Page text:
Saturday, January 10, 2009

The best study Bible?

The ESV Study Bible is the best I have used so far. I highly recommend it, but advise that if you want to understand the Bible, read it firstly without notes and guides.

If you read the Bible prayerfully, as if it is the Word of God, I believe you will find that
it seems to be,
clearly claims to be
and ultimately proves to be indeed from God himself, though written by men.

Over the past 3 years or so I have read through the Bible seven times in seven different versions, including the TNIV [updated NIV Bible], a special presentation of the TNIV called "The Books of the Bible", The New Living Translation, 2nd edition and the Good News Bible, Australian edition. Each of these is well worth reading, and better if you read it alongside other Bibles.

I have also read the ESV Reformation Study Bible, the NIV Archaeological Study Bible and the New Jerusalem Study Bible and have found each of them worth reading.

The Reformation Study Bible is useful for coming to grips with Reformed Theology and some Bible background.

Zondervan's Archaeological Study Bible is a great help in digging into the Bible's background [whoops!], but fairly light on theology.

I like the way The New Jerusalem Study Bible uses the Hebrew words for God, such as Yahweh, Shaddai and El Elyon, though mercifully it does not use Elohim, but renders it as "God." It also has many interesting renderings of words that you have become familiar with in the many Bible versions which seek to follow in the Wyclif-Tyndale-KJV tradition. But its study notes are written from a critical position which assumes that the Bible is fallible and not God's inerrant Word, and these notes did not help me to get to know the divine author any better.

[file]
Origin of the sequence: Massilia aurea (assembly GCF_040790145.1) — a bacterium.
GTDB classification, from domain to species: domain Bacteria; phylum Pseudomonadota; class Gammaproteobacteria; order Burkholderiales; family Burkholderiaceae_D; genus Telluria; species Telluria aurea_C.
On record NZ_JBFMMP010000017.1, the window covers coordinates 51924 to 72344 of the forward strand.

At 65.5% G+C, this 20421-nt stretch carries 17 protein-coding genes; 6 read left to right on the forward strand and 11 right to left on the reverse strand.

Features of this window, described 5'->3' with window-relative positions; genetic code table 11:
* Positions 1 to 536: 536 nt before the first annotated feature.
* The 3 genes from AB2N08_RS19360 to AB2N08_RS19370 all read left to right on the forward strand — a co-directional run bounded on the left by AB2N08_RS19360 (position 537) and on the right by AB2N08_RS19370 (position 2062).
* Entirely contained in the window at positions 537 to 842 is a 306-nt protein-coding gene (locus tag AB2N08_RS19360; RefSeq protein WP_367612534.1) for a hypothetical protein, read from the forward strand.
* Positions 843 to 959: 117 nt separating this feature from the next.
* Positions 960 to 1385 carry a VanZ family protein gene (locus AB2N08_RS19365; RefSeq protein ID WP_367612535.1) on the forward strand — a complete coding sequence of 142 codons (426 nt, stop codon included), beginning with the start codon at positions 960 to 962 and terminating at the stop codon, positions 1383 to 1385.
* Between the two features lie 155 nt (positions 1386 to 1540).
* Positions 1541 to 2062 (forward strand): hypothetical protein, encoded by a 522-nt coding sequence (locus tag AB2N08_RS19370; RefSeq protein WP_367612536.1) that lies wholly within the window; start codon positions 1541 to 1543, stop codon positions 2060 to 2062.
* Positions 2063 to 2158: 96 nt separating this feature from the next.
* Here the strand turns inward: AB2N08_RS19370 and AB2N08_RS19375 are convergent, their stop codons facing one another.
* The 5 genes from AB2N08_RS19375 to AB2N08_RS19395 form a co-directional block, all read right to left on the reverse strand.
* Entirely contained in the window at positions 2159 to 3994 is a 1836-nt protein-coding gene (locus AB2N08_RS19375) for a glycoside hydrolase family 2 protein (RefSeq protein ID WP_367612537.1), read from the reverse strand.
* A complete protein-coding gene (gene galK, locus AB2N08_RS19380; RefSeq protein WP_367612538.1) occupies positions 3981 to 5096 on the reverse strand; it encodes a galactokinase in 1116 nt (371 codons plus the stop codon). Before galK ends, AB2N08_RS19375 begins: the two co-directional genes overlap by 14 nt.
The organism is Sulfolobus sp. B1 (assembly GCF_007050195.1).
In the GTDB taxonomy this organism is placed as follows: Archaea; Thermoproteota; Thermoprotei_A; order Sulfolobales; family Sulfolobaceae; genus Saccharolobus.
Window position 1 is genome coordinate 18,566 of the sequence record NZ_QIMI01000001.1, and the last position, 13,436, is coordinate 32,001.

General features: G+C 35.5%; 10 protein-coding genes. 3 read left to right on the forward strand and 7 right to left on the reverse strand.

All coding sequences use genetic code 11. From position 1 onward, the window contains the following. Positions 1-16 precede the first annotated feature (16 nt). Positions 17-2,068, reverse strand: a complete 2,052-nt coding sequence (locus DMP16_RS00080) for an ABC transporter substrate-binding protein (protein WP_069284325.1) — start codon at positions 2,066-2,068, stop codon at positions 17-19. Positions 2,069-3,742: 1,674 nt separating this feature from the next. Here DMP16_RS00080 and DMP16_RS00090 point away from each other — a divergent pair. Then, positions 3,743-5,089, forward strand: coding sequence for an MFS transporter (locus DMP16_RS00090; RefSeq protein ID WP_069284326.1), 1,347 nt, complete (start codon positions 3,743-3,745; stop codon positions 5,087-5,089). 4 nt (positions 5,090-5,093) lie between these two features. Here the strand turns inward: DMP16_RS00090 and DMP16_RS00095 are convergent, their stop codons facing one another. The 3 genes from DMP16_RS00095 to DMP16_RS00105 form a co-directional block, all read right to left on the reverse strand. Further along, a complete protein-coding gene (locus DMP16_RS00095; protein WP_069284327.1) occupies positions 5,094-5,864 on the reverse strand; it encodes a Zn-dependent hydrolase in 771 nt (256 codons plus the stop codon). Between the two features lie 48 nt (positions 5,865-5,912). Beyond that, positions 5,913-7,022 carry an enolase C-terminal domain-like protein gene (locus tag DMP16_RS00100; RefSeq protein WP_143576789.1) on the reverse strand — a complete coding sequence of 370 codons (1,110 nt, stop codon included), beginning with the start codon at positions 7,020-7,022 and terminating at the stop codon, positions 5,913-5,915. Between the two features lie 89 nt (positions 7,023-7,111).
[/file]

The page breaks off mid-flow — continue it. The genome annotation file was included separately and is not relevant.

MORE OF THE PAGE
The ESV Study Bible has 2 million words, 750,000 of which is the biblical text itself. It has a wealth of useful articles, resources, many terrific maps, introductions to each section of the Bible and each Bible book and extensive study notes on the ESV text.

It has taken me from 3 to 6 months to read through each of the other seven versions, but be warned: if you really want to read this whole Bible through [which I enthusiastically urge you to do AFTER you've read the Bible without study note help], it may take you about three years, based on my experience so far. This would be well worth doing, but you will need to plan it. There are excellent Bible reading plans available from the producers of the Bible on their website, which also contains the complete text of the Study Bible and makes ploughing through the many Bible references in the articles much easier to do.

What are you waiting for?

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